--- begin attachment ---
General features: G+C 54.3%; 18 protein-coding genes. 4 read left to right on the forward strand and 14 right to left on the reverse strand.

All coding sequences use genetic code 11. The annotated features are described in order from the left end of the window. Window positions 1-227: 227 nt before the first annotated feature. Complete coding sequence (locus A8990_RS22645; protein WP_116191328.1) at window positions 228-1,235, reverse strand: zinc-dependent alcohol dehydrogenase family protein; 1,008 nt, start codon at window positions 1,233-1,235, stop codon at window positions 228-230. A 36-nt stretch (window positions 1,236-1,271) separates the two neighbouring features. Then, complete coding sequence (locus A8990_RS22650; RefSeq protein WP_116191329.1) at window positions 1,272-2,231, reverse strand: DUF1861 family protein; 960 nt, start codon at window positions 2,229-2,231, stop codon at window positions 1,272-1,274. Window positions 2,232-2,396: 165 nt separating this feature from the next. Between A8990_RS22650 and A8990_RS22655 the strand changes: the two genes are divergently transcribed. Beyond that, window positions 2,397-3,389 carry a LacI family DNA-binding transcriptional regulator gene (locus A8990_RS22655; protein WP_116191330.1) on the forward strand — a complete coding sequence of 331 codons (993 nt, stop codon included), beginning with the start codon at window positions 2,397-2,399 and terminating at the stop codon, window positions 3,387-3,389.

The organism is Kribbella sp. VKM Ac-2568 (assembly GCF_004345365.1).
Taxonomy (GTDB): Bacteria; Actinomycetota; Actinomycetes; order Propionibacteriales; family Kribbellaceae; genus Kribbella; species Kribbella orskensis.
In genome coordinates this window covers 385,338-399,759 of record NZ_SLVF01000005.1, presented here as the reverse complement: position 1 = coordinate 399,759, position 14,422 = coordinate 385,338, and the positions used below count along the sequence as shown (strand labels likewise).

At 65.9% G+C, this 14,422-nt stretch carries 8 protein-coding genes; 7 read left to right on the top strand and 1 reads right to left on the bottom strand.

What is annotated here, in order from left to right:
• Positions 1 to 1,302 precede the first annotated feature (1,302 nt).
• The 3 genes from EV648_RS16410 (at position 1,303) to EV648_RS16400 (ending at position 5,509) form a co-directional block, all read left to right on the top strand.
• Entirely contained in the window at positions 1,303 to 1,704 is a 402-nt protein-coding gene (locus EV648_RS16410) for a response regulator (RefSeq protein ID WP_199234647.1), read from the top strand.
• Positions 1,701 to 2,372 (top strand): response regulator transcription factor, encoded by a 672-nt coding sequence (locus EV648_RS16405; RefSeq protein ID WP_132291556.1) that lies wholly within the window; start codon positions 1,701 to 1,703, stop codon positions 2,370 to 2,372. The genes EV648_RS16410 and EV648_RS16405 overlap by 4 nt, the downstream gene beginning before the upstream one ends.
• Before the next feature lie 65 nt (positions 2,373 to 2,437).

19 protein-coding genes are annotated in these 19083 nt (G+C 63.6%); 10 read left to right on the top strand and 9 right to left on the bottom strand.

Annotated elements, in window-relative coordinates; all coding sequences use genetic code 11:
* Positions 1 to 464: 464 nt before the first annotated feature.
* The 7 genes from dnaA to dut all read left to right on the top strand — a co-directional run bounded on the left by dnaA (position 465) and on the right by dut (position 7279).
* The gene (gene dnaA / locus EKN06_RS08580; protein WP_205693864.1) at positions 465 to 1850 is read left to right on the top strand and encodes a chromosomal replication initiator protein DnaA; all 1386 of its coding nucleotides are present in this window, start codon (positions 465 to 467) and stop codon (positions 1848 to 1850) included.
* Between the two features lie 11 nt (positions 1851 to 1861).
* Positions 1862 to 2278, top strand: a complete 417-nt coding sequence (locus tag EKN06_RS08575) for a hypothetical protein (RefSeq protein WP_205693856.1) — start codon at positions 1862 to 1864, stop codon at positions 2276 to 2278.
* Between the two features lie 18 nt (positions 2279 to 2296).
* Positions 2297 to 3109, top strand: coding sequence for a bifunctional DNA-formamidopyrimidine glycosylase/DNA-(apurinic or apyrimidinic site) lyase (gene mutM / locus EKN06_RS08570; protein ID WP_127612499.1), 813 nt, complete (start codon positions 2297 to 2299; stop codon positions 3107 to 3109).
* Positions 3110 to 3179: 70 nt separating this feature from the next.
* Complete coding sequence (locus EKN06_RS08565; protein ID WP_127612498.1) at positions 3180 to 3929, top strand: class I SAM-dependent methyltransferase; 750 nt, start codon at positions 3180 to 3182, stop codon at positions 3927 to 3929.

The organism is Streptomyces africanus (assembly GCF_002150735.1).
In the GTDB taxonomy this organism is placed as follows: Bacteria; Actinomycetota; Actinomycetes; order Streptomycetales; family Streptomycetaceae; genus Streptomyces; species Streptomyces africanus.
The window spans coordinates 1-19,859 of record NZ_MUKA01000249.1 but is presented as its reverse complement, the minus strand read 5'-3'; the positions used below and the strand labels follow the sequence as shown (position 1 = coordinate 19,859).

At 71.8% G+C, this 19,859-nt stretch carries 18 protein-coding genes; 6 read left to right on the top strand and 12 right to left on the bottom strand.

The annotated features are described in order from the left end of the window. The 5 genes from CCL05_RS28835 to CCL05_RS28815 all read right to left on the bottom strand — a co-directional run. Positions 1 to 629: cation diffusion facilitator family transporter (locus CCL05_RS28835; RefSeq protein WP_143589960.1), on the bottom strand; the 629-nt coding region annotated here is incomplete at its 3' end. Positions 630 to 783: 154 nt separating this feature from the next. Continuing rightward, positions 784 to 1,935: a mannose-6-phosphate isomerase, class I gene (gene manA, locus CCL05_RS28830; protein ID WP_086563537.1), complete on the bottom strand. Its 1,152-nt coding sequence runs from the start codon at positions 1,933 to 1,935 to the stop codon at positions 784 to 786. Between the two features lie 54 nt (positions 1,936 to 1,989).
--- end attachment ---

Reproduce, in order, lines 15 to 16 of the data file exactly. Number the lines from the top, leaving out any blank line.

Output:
* Positions 1 to 464: 464 nt before the first annotated feature.
* The 7 genes from dnaA to dut all read left to right on the top strand — a co-directional run bounded on the left by dnaA (position 465) and on the right by dut (position 7279).